After the federal government called a public inquiry into April’s mass shooting earlier this week, Nova Scotia’s top officials maintain they’ve wanted an inquiry since “day one.”
On Thursday, Justice Minister Mark Furey insisted he has advocated for an inquiry behind closed doors with federal Public Safety Minister Bill Blair and his deputy minister in the three months since the atrocity took place.
That position is news to Nova Scotians, however, who have not heard Furey or Premier Stephen McNeil voice a preference for that process publicly prior to this week.
“That was the whole objective, was to have the federal government participate in a federal-provincial joint inquiry,” said Furey.
“Yes, we spoke openly in the first instance around all of the options, including an inquiry.”
Nova Scotia’s elected officials faced a mountain of backlash when the provincial and federal governments announced a joint review into the shooting late last week, and in subsequent press conferences, voiced support for that review as an effective model for obtaining answers.
Both Furey and McNeil have said since April that they were committed to getting answers for the families of those killed, but never publicly expressed support for an inquiry over a review, commission or other model of probe.
“We’ll continue to work with them to find out what is the best way for the federal government to proceed on whether or not they’re going to have some form of commission or inquiry as we go forward,” McNeil told reporters on May 14.
“The mechanism that we want to use has to be able to answer all the questions and not be restricted solely to matters of provincial jurisdiction,” Furey said one week later.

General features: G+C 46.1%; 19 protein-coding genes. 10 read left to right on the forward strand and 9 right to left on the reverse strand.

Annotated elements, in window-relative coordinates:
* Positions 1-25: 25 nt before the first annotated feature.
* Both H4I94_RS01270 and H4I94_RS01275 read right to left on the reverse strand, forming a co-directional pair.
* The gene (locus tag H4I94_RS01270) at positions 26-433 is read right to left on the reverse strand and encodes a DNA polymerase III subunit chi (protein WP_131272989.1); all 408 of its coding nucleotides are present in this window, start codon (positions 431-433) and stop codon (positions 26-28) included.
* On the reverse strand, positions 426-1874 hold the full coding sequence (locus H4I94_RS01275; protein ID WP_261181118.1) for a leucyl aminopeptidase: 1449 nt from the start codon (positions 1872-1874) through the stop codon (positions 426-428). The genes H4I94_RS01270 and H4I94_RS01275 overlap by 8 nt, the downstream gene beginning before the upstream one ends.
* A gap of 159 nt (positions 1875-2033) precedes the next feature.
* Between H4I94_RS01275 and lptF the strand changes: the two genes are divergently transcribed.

Two weeks after that, Furey told reporters: “I just want to make sure that it’s a platform or a medium that is as broad in scope as we possibly can be.”
Asked now why they never publicly vouched for the inquiry they really wanted, both officials cited the importance of keeping the federal government at the negotiation table. They suggested they were unable to convince the federal government to participate in a joint inquiry, but declined to elaborate on why.
A spokesperson for Public Safety Minister Bill Blair did not answer questions about whether his department was supportive of an inquiry, or whether public advocacy would have botched the provincial government’s chances of getting one.
“We have been in close contact with Minister Furey and the Government of Nova Scotia since those days in April, and have worked collaboratively to ensure Nova Scotians had access to timely and thorough information,” wrote press secretary Mary-Liz Power.
“Following the calls from families, victims, Nova Scotia Members of Parliament and advocates, we concluded that a Public Inquiry was required.”
Both the provincial and federal governments could have called a public inquiry into the shooting, through the Nova Scotia Public Inquiries Act or Fatalities Investigations Act, and the federal Inquiries Act, respectively.
Officials from both governments now say they’re working in partnership on the framework and terms of reference for the public inquiry and will expedite the process, but there is no time frame in place for its start date.
On Thursday, the group of Nova Scotia senators who have been advocating for an inquiry since June, wrote a letter to Furey and Blair thanking them for their reversal on the joint review.